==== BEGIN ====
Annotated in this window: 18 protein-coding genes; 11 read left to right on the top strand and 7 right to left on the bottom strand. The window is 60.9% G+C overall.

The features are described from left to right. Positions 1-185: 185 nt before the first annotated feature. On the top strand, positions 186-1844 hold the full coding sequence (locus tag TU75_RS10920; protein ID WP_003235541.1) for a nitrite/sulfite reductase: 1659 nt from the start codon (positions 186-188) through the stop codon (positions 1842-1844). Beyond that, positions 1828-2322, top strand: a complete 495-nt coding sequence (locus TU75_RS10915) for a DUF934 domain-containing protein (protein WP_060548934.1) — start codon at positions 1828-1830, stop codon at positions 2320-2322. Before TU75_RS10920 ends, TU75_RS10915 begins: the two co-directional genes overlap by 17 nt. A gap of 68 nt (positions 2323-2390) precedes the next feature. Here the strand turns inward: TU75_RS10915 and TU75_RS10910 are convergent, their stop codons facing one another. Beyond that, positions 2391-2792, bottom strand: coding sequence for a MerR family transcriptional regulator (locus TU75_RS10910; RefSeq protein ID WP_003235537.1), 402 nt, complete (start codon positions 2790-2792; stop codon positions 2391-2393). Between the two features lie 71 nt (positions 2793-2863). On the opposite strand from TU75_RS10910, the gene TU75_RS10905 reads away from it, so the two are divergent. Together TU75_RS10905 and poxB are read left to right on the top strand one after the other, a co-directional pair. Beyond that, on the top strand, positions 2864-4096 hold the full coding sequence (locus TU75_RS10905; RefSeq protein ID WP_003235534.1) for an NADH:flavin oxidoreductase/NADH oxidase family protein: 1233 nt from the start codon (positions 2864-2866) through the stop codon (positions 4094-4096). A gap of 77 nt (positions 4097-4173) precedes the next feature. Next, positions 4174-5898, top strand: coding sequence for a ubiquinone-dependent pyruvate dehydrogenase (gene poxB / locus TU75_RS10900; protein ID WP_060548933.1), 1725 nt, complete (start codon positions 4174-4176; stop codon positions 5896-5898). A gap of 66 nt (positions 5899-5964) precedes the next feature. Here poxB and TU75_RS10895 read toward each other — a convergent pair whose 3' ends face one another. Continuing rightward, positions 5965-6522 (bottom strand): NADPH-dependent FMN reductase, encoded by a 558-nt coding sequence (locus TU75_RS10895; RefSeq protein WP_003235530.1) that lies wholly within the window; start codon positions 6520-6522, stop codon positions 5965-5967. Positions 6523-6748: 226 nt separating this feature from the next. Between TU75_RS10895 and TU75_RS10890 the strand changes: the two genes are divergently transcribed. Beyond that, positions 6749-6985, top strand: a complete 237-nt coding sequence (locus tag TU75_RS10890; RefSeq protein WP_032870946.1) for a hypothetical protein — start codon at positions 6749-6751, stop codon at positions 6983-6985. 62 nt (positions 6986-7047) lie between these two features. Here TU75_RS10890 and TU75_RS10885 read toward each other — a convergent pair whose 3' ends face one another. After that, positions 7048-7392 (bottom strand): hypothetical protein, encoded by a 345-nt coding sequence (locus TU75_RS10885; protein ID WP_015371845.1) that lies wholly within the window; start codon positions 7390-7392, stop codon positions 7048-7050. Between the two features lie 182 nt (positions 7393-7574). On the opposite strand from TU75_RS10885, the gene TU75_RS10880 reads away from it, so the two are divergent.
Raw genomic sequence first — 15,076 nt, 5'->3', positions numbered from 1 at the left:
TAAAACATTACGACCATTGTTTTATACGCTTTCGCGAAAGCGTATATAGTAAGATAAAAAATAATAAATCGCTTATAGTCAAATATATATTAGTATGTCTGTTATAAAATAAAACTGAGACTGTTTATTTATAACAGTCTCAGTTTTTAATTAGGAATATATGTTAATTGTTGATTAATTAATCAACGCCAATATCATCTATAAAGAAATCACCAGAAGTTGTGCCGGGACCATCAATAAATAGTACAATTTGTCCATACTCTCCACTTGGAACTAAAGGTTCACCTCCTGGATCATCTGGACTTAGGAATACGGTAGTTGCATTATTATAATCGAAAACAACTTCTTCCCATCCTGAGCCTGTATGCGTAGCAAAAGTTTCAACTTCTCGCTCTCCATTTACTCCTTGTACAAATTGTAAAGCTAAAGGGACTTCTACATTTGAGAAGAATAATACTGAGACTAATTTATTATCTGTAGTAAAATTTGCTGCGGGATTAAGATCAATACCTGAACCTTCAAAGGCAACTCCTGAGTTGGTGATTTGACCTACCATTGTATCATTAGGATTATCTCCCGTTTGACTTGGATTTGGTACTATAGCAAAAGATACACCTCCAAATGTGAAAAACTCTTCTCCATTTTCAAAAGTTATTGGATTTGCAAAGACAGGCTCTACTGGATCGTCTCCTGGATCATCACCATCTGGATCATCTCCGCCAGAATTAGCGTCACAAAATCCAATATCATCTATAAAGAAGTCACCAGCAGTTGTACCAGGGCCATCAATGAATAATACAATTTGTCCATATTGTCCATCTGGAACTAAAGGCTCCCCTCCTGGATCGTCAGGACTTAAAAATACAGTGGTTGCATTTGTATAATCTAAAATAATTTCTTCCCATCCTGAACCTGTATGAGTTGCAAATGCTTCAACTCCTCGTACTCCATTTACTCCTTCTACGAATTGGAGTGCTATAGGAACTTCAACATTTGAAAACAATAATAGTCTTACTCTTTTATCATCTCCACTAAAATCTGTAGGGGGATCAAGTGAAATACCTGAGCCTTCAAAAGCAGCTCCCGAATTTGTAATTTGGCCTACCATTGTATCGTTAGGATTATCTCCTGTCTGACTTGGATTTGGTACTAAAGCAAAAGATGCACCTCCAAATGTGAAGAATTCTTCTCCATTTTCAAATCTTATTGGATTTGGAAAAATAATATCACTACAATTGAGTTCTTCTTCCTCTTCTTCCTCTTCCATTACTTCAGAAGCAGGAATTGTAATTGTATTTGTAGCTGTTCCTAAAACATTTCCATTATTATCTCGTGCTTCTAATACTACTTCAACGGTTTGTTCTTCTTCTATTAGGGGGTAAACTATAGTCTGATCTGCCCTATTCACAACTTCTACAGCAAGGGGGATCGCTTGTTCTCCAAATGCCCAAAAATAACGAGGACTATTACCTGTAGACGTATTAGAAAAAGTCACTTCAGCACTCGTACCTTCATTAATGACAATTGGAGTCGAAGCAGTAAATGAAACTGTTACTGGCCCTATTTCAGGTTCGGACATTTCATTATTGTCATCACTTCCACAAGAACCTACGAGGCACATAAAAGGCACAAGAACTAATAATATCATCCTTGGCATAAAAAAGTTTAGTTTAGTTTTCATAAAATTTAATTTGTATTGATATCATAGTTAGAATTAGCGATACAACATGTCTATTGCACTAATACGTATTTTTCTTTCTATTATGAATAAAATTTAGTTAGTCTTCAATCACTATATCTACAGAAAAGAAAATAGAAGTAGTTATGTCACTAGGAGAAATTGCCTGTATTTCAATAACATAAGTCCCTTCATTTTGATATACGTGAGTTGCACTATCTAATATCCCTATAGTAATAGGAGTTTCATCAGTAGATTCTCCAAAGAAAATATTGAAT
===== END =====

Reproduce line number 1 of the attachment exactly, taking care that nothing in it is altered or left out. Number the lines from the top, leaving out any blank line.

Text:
Annotated in this window: 18 protein-coding genes; 11 read left to right on the top strand and 7 right to left on the bottom strand. The window is 60.9% G+C overall.